I think we need to learn to live with the Liar, the same way we have learned to live with the Gödel incompleteness theorems (to which it is closely related). The interesting question, which is the one I think should get more attention, is what the philosophical consequences of this orientation are. It implies quite directly that there can be no all-encompassing language: no single language in which everything that can be said at all can be said. And it isn’t just language. There will be a corresponding (but forever moving) limit to thought. Our conceptual resources, to borrow a term from Dummett, will necessarily be ‘indefinitely extensible’, without limit, as a matter of necessity. It seems to follow that there can be no single ‘theory of everything’.

Continuing the End Times series, Richard Marshall interviews Richard Heck.

»

The Critical Imagination published 18/11/2017

Most philosophers appeal to two conditions: originality and value. They think an imaginative story, for instance, is one that is good in an original way. I think this isn’t right. Leonardo da Vinci’s designs for flying machines were bad designs for flying machines, because the machines couldn’t have flown. But they were still imaginative. I’m also not persuaded that there is any interesting sense in which something imaginative must be original. It might be imaginative for a contemporary poet to use a medieval poetic form, even though she got the idea to use that form from the medieval poets she read.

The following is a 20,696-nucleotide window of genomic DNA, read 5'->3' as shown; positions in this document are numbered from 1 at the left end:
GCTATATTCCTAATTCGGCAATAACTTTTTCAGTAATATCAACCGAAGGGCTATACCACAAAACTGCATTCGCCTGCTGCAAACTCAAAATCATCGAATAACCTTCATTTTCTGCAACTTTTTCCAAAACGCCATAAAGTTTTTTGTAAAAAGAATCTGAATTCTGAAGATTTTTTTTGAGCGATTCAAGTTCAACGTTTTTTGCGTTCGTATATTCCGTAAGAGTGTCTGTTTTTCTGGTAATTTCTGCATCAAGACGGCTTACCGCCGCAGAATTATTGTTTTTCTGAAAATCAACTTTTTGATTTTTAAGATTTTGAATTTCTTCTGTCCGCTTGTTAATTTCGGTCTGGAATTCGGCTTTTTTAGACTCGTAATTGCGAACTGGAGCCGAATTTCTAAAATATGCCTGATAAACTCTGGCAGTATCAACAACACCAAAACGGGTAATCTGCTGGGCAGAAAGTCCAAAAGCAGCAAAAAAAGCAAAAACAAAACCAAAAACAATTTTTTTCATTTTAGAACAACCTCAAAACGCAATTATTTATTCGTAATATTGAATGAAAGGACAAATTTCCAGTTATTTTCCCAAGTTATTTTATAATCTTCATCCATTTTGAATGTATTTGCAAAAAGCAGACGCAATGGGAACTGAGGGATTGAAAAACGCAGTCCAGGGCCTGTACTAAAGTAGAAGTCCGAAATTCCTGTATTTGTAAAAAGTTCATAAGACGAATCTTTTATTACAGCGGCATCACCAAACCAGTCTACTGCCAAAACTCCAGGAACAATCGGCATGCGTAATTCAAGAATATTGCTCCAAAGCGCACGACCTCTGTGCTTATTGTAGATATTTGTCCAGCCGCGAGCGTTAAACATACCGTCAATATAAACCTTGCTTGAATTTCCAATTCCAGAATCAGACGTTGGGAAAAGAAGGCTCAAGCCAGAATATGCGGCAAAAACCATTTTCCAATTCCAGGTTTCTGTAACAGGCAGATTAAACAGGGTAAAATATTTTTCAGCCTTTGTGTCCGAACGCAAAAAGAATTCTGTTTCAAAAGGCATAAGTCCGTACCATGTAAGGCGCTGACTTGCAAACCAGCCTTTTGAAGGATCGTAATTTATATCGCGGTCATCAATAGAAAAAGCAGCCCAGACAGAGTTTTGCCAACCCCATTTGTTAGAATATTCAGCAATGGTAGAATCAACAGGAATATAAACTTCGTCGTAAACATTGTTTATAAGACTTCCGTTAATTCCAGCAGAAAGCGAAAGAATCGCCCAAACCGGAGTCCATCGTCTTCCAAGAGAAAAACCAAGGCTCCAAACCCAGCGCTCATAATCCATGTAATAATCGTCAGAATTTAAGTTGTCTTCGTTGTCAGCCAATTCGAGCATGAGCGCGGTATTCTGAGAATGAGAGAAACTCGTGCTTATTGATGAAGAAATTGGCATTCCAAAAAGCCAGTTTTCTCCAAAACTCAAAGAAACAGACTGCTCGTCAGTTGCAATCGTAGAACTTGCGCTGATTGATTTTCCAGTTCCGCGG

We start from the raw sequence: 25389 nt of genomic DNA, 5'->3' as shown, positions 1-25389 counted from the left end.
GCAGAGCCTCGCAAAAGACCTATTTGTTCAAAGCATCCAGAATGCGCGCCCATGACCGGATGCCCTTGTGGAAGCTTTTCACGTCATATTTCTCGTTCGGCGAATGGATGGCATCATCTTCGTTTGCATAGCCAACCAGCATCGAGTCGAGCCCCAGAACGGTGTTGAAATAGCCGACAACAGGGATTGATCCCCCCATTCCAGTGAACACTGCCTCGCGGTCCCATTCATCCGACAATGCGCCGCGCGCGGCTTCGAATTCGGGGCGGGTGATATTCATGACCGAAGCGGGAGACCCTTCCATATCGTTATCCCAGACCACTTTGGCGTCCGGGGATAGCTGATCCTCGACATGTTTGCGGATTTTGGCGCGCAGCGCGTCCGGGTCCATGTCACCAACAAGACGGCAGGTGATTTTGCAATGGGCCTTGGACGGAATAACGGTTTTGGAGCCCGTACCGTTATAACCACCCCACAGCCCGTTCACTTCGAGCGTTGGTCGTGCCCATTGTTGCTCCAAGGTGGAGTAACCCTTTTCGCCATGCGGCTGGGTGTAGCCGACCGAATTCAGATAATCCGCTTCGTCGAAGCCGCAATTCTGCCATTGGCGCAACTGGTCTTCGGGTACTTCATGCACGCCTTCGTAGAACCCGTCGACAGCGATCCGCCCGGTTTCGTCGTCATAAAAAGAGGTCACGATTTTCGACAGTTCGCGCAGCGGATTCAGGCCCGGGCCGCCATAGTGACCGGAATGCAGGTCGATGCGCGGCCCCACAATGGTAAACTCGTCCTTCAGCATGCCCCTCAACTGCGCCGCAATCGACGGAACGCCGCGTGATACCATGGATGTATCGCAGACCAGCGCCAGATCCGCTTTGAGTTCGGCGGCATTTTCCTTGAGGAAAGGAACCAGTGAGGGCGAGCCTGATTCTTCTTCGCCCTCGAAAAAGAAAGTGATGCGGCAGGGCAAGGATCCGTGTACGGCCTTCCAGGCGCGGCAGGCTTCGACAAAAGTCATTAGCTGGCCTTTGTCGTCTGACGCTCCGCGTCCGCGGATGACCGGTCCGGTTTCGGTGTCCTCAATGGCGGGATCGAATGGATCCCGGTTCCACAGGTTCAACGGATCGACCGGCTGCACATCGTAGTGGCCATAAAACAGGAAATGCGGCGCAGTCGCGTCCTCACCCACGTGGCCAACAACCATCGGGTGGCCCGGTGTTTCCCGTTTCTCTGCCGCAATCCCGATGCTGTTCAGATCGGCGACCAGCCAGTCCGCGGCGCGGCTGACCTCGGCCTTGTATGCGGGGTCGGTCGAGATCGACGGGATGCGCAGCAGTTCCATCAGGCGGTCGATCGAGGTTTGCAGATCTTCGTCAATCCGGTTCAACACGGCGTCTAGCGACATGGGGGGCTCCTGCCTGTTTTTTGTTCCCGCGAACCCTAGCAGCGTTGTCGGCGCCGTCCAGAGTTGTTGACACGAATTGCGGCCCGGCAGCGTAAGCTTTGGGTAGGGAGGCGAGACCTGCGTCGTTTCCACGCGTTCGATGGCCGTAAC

Continuing the End Times series, Richard Marshall interviews James Grant.

»

Thinking About Globalisation, Immigration and Refugees published 04/11/2017

Refugees are, at least typically, distinctive in important ways. The dangers that they face – persecution on the basis of one of the “protected grounds” – is such that it can really only be plausibly addressed by given them refuge in a safe country, and eventual access to full membership. This is because the dangers they face are ones that we can’t expect to end relatively quickly, or that can be plausibly addressed with direct assistance (as would be the case with many natural disasters), or with more foreign aid (as would be the case with other dire living circumstances), or with direct intervention into the offending country. Because direct intervention is unlikely to be appropriate, we also cannot expect the danger to end any time soon, making permanent or at least long-term assistance necessary.

Continuing the End Times series, Richard Marshall interviews Matthew Lister

»

Schopenhauer, Nietzsche, Heidegger: Sex, Death and Boredom published 25/10/2017

Like Keats, Schopenhauer tells us that, metaphysically speaking, life is but a (bad) ‘dream’. And whereas Kant argues that since we cannot escape the fabric of our own minds, reality ‘in itself’ is unknowable by us, Schopenhauer thinks he knows what it is. (At least he thinks he does in his youth. Later on he retreats, somewhat, from the claim.) What underlies the surface of things, Schopenhauer claims, is the tormented and tormenting ‘will’.

Continuing the End Times series, Richard Marshall interviews Julian Young

»